PLCs are held in-person in Washington D.C. on a monthly basis from September 2019 to April 2020. They run for approximately 2.5 hours during the business day. Past participants include but are not limited to, teachers, school leaders and individuals working in education-focused non-profit organizations.
This upcoming school year, the following three PLC sessions will be offered…[Read more]
You Can’t Claim To Care For Your People and Ignore Their Mental Health
June 13, 2019
“I need a vacation from my vacation.” I’ve heard this phrase from friends and colleagues and have experienced the pain of enjoying time off only to be bombarded by the work of catching up once I return to work. This year, I was determined that wouldn’t be the case. A few weeks ago, my family road tripped to my grandparents beachside hometown in Puerto Peñasco, Mexico to celebrate my brother’s 30th birthday. It was a celebratory and restorative break, and I returned feeling refreshed and ready for the work ahead.
In order to avoid that “needing a vacation from my vacation”, I created a Must-Do list that was essential in helping me identify and prioritize high-impact actions that would allow me to enjoy vacation while positioning me for success upon my return. For me, that list included completing all the work I would need for the first week back from vacation, clearing my inbox, cleaning the apartment, removing perishables from the refrigerator, and running countless loads of laundry.
Your list may be different, and to help get you started before you head out on vacation (or staycation!), the team at EdFuel has compiled their personal and talent-related Must-Do action items. Check out our list below! [Read more]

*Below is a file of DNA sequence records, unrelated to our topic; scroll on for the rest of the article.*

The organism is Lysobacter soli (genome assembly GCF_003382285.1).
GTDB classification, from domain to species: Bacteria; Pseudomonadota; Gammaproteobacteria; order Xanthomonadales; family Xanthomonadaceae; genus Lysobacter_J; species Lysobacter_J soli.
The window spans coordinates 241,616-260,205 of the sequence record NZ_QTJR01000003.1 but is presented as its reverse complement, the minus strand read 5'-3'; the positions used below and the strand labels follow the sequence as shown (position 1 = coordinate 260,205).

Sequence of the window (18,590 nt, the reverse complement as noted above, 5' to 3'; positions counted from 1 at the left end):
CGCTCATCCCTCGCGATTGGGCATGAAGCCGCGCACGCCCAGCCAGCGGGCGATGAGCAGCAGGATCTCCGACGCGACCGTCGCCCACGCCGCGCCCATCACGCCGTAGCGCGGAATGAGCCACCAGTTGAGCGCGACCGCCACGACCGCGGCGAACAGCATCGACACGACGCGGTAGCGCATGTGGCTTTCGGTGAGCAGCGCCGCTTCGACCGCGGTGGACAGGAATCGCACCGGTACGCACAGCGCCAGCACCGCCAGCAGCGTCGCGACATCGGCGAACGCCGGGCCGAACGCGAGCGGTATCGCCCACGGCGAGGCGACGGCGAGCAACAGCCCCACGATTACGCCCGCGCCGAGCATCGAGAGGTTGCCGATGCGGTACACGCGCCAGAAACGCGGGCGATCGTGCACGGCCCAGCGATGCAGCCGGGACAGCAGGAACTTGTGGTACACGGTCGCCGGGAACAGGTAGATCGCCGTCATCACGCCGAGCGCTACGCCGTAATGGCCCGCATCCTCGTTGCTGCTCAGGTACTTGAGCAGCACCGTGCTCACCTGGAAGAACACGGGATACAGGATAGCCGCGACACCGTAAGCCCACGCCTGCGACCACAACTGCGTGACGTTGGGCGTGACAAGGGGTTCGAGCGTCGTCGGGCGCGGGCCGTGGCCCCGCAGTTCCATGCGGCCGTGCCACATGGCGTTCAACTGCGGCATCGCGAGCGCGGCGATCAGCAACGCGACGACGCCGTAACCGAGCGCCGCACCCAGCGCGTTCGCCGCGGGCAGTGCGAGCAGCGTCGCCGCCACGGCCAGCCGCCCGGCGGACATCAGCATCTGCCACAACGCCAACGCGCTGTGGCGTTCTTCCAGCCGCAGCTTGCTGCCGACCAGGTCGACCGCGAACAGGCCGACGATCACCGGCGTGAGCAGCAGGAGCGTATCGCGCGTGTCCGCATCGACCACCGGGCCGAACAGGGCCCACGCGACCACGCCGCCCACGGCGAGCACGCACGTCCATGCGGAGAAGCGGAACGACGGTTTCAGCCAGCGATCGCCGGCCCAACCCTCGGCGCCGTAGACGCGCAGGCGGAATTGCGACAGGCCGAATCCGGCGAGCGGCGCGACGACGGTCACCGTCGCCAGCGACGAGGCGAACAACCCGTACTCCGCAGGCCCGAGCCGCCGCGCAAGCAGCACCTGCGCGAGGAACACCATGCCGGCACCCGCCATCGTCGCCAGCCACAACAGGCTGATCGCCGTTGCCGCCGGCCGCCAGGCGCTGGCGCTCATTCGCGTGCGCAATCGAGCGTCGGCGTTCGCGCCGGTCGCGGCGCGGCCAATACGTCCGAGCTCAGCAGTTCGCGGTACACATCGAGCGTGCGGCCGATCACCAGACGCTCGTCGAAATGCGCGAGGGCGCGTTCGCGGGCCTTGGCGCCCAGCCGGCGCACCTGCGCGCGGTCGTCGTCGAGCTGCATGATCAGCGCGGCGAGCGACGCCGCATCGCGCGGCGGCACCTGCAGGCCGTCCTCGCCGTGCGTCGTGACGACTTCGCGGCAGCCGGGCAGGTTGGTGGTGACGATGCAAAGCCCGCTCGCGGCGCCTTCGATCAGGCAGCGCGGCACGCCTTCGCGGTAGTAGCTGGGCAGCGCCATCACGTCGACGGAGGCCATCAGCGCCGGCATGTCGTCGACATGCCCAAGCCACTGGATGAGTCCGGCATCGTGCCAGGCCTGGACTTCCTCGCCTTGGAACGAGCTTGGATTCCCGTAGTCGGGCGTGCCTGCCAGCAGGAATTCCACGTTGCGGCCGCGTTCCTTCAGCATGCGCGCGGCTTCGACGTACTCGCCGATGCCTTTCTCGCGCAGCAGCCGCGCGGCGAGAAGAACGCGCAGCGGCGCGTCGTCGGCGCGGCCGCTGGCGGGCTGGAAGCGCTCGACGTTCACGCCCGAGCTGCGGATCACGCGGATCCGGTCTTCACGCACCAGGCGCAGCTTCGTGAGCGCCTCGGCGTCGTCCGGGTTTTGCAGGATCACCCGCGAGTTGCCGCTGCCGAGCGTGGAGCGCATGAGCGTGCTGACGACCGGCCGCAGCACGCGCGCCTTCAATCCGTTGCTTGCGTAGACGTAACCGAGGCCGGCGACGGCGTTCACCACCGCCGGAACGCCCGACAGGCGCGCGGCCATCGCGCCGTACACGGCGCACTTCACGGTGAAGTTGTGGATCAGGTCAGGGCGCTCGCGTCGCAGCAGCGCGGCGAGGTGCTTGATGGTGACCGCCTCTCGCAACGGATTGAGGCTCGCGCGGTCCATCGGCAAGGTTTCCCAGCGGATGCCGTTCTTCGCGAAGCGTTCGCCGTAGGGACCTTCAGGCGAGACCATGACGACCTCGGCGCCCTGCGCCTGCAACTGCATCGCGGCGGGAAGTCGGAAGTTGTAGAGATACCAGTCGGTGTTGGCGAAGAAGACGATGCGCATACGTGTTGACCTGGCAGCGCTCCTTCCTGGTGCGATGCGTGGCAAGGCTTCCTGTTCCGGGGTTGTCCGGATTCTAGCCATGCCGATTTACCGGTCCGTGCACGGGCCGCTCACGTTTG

You Can’t Claim To Care For Your People and Ignore Their Mental Health
May 30, 2019
Today marks the end of Mental Health Awareness Month, and I wanted to take a minute to reflect on an issue that is incredibly important to me both personally and professionally. And this year, I’d like to reflect on it through the lens of the very people that our work is all about.
EdFuel’s mission is to empower education organizations to recruit and retain high-quality, diverse staff members through comprehensive and equitable talent management systems. We do our teachers, leaders, and staff members – and therefore our students – a fundamental disservice when we fail to recognize that part of creating an equitable and inclusive environment means prioritizing mental health.
The numbers on mental health challenges are staggering. The National Alliance on Mental Illness estimates that 43.8 million adults in the United States experience mental illness in a given year. Despite such high prevalence, nearly 60% of individuals with a mental illness reportedly did not receive mental health services in the previous year. Actual utilization of mental health services, while low across the board, is far lower for people of color: African American & Hispanic Americans used mental health services at about half the rate of whites in the past year, while Asian Americans utilized services at about one third of the rate….[read more]
Check out our some of our other posts below!
Raven’s Cross-Sector DEI Spotlight: Urban PlanningJuly 30, 2019
You Say Summer, We Say… School Leader Evaluation!July 10, 2019
Register Today! Join EdFuel’s 2019-20 Peer Learning Community Cohorts in Washington D.C.June 26, 2019
Get ready for the summer with EdFuel’s Summer Must-DosJune 13, 2019
Contribute to Talent Talks!
Have a resource, problem of practice, or story that might be useful for others to learn about? Reach out to us at email@example.com to let us know if you’re interested in contributing to Talent Talks, EdFuel’s blog on all things talent. We look forward to hearing from you!